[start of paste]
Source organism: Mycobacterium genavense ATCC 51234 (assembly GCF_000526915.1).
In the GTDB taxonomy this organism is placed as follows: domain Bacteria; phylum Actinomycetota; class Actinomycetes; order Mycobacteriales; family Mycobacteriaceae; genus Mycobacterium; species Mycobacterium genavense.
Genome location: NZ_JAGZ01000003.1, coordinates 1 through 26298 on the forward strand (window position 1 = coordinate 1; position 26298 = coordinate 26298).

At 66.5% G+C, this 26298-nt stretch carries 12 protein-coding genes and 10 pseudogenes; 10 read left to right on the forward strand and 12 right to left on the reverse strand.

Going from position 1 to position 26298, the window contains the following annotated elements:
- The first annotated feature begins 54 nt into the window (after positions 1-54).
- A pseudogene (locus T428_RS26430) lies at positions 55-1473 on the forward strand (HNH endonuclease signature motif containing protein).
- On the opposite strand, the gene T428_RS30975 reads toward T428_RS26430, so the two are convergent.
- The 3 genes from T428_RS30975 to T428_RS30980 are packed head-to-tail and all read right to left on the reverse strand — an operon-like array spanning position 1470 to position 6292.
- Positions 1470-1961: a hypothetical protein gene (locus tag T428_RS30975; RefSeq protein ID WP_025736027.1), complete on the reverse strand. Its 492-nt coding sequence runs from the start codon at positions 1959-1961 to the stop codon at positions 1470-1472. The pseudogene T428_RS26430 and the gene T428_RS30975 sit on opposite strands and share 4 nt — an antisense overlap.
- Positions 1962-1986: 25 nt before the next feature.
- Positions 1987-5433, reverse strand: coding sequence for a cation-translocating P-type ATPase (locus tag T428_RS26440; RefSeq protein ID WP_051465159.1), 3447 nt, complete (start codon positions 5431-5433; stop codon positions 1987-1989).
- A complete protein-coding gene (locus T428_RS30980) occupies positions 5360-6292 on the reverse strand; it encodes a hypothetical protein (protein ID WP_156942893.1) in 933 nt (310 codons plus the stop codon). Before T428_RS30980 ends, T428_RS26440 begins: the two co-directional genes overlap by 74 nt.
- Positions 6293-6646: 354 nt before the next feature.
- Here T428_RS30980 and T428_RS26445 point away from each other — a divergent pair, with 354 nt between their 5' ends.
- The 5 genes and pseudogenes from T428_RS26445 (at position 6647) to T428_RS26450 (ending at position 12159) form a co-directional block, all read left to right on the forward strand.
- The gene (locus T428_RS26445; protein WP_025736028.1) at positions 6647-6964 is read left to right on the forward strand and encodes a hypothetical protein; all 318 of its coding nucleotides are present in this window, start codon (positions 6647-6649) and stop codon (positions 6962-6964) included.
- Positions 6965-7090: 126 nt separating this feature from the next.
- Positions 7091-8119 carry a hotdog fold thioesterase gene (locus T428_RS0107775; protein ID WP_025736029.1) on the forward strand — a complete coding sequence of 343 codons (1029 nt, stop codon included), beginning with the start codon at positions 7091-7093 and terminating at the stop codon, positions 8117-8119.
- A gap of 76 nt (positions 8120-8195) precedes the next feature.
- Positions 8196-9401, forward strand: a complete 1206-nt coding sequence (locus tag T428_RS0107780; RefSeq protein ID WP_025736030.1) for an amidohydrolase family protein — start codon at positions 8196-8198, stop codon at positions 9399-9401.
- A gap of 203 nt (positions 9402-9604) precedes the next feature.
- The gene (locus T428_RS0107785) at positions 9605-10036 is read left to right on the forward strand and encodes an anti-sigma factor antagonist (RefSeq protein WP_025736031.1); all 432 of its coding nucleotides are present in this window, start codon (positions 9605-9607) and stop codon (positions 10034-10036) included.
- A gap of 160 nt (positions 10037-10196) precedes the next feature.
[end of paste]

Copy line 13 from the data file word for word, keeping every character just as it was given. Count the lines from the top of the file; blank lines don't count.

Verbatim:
- A complete protein-coding gene (locus T428_RS30980) occupies positions 5360-6292 on the reverse strand; it encodes a hypothetical protein (protein ID WP_156942893.1) in 933 nt (310 codons plus the stop codon). Before T428_RS30980 ends, T428_RS26440 begins: the two co-directional genes overlap by 74 nt.